Examples Of Irreducible Complexity

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Irreducible complexity
This is a common point of disagreement between pro-evolutionists and anti-evolutionists. The irreducible complexity argument from anti-evolutionists states that complex structures like the human eye cannot arise from a process of natural selection and evolution alone. This is because if you take parts away from the eye it fails to function, leading one to conclude the eye must have been made in one act of creation by a supernatural intelligence, the same way a watch would have had to be made from start to finish by an intelligent watchmaker with the intention of an end-goal which would be the final watch itself. Half a watch, or three-quarters of a watch would serve no practical purpose.
Pro-evolutionists counter this
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Now, much has been documented on the evolution of the wing in order to allow for flight, and how a part wing can actually incur functional benefit to the creature to which it belongs. This is because a part wing can be used for purposes other than flight, such as gliding, and this could save the life of a creature falling from a great height. Thus, it is not inconceivable to suggest a wing stub could through a process of natural selection, gradually evolve into a fully functional wing. But, the problem with this is that it seems highly unlikely that the first random mutation leading to the very beginning of the wing (and by the way we are presuming the wing mutations occur on both sides) would incur a functional benefit – is it not more likely to be a stub that serves no beneficial purpose? And if so, then it would have no reason to be selected favourably by natural selection. Pro-evolutionists use examples of creatures with partial wings that enable gliding (as supposed to flight), such as the flying tree squirrel, the flying lima, and the gliding lizard, but all of these flying/gliding devices are actually flaps of skin between the limbs which specifically offer the function of gliding and not flying. Clearly, these cannot be used as examples for demonstrating how the wings of birds developed as they are completely different structures, offering a completely different function, which anyway would have appeared to have evolved…show more content…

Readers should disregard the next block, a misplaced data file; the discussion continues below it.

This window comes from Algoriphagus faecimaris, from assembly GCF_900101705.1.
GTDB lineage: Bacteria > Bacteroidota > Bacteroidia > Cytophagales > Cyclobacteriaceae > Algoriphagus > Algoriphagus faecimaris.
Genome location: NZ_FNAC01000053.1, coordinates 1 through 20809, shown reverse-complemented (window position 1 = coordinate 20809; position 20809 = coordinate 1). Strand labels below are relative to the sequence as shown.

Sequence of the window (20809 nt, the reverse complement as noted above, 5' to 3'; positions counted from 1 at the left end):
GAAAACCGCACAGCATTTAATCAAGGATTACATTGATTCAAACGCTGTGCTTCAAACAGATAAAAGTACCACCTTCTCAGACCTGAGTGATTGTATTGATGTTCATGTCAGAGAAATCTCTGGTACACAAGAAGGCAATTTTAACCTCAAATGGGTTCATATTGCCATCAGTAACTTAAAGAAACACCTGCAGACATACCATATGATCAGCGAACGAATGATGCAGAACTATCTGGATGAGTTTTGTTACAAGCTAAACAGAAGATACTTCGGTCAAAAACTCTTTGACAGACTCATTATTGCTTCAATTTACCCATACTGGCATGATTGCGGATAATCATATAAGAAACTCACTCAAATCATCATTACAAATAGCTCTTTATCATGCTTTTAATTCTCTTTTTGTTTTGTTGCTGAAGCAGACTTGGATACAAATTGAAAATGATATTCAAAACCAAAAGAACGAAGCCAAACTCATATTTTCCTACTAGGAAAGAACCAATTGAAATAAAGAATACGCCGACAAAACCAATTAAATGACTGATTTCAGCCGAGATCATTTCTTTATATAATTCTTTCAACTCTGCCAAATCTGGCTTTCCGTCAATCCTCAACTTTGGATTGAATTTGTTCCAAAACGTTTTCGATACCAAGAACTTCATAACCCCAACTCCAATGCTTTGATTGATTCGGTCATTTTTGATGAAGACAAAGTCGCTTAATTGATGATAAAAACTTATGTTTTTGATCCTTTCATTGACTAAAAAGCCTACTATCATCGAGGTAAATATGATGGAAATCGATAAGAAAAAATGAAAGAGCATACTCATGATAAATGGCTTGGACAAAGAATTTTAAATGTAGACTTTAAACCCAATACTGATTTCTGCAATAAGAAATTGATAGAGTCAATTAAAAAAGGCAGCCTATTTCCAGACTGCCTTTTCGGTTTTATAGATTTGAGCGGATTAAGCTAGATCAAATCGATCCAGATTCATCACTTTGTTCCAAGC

Venom is a complex structure. It is composed of intricately complex molecules which can lock onto and attack certain proteins in the victim. Venom has various different actions of mechanism; some paralyze nerves, some damage muscles, and some interfere with the blood clotting mechanism. Evolutionary biologists will be the first to tell you that they don’t really have a good idea of how the venom function has evolved independently in so many animals. Now, not only is venom itself a very complex structure, but the equipment needed to store, transport, and deliver the venom is very complex stuff too. In a cobra, the venom is delivered through its fangs. In a scorpion, the venom is delivered through its tail. The venom can be executed in various ways – through spit, through a bite, through a sting, through ingestion of the venom producing animal, etc. If we think about it, venom could be likened to the perfect weapon, perhaps a gun. The venom could be considered the bullet, and the infrastructure for delivering the bullet (i.e. the gun itself) would be the anatomical structures of the animal which produce, store, transport, and deliver the venom. Now, a gun relies on all its parts in order to successfully shoot a bullet. Even if one part of that gun fails or is removed, there is a good chance the bullet will not fire. The gun cannot be built in parts, with each part offering a higher level of functioning. Similarly, venom is a weapon. Either it a successful weapon

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